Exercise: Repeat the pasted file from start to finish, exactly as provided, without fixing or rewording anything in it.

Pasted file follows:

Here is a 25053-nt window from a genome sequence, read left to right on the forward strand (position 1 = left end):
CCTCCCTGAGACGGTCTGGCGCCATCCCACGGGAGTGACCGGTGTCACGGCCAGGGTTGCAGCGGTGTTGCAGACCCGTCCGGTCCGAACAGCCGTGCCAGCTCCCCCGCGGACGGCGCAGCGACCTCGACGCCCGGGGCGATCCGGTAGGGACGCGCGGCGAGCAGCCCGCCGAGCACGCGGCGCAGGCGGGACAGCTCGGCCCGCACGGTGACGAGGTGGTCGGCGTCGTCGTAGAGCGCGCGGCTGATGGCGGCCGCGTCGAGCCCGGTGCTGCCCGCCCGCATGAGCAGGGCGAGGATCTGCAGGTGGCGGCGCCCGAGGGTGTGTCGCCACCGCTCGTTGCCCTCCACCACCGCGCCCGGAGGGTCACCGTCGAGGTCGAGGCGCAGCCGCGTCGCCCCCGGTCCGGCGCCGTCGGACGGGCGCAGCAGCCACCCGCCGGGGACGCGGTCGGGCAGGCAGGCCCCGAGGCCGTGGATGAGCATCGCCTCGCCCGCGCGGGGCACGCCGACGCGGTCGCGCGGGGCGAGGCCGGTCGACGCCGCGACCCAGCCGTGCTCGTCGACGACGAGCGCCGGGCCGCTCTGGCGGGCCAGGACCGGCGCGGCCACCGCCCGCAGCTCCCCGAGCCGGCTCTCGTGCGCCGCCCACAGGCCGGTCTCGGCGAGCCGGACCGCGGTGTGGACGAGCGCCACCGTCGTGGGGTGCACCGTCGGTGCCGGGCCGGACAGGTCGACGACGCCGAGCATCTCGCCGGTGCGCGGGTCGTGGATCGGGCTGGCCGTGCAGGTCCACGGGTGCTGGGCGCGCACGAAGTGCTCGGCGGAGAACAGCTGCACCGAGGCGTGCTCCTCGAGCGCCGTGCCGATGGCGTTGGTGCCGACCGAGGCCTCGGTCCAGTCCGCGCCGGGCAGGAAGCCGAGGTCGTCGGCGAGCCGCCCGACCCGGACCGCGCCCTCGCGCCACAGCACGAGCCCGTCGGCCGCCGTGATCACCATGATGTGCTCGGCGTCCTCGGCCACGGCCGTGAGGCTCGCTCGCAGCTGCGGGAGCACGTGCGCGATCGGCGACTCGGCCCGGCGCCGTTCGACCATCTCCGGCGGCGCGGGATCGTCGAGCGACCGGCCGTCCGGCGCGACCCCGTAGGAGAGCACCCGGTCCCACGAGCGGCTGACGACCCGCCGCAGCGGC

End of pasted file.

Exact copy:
Here is a 25053-nt window from a genome sequence, read left to right on the forward strand (position 1 = left end):
CCTCCCTGAGACGGTCTGGCGCCATCCCACGGGAGTGACCGGTGTCACGGCCAGGGTTGCAGCGGTGTTGCAGACCCGTCCGGTCCGAACAGCCGTGCCAGCTCCCCCGCGGACGGCGCAGCGACCTCGACGCCCGGGGCGATCCGGTAGGGACGCGCGGCGAGCAGCCCGCCGAGCACGCGGCGCAGGCGGGACAGCTCGGCCCGCACGGTGACGAGGTGGTCGGCGTCGTCGTAGAGCGCGCGGCTGATGGCGGCCGCGTCGAGCCCGGTGCTGCCCGCCCGCATGAGCAGGGCGAGGATCTGCAGGTGGCGGCGCCCGAGGGTGTGTCGCCACCGCTCGTTGCCCTCCACCACCGCGCCCGGAGGGTCACCGTCGAGGTCGAGGCGCAGCCGCGTCGCCCCCGGTCCGGCGCCGTCGGACGGGCGCAGCAGCCACCCGCCGGGGACGCGGTCGGGCAGGCAGGCCCCGAGGCCGTGGATGAGCATCGCCTCGCCCGCGCGGGGCACGCCGACGCGGTCGCGCGGGGCGAGGCCGGTCGACGCCGCGACCCAGCCGTGCTCGTCGACGACGAGCGCCGGGCCGCTCTGGCGGGCCAGGACCGGCGCGGCCACCGCCCGCAGCTCCCCGAGCCGGCTCTCGTGCGCCGCCCACAGGCCGGTCTCGGCGAGCCGGACCGCGGTGTGGACGAGCGCCACCGTCGTGGGGTGCACCGTCGGTGCCGGGCCGGACAGGTCGACGACGCCGAGCATCTCGCCGGTGCGCGGGTCGTGGATCGGGCTGGCCGTGCAGGTCCACGGGTGCTGGGCGCGCACGAAGTGCTCGGCGGAGAACAGCTGCACCGAGGCGTGCTCCTCGAGCGCCGTGCCGATGGCGTTGGTGCCGACCGAGGCCTCGGTCCAGTCCGCGCCGGGCAGGAAGCCGAGGTCGTCGGCGAGCCGCCCGACCCGGACCGCGCCCTCGCGCCACAGCACGAGCCCGTCGGCCGCCGTGATCACCATGATGTGCTCGGCGTCCTCGGCCACGGCCGTGAGGCTCGCTCGCAGCTGCGGGAGCACGTGCGCGATCGGCGACTCGGCCCGGCGCCGTTCGACCATCTCCGGCGGCGCGGGATCGTCGAGCGACCGGCCGTCCGGCGCGACCCCGTAGGAGAGCACCCGGTCCCACGAGCGGCTGACGACCCGCCGCAGCGGC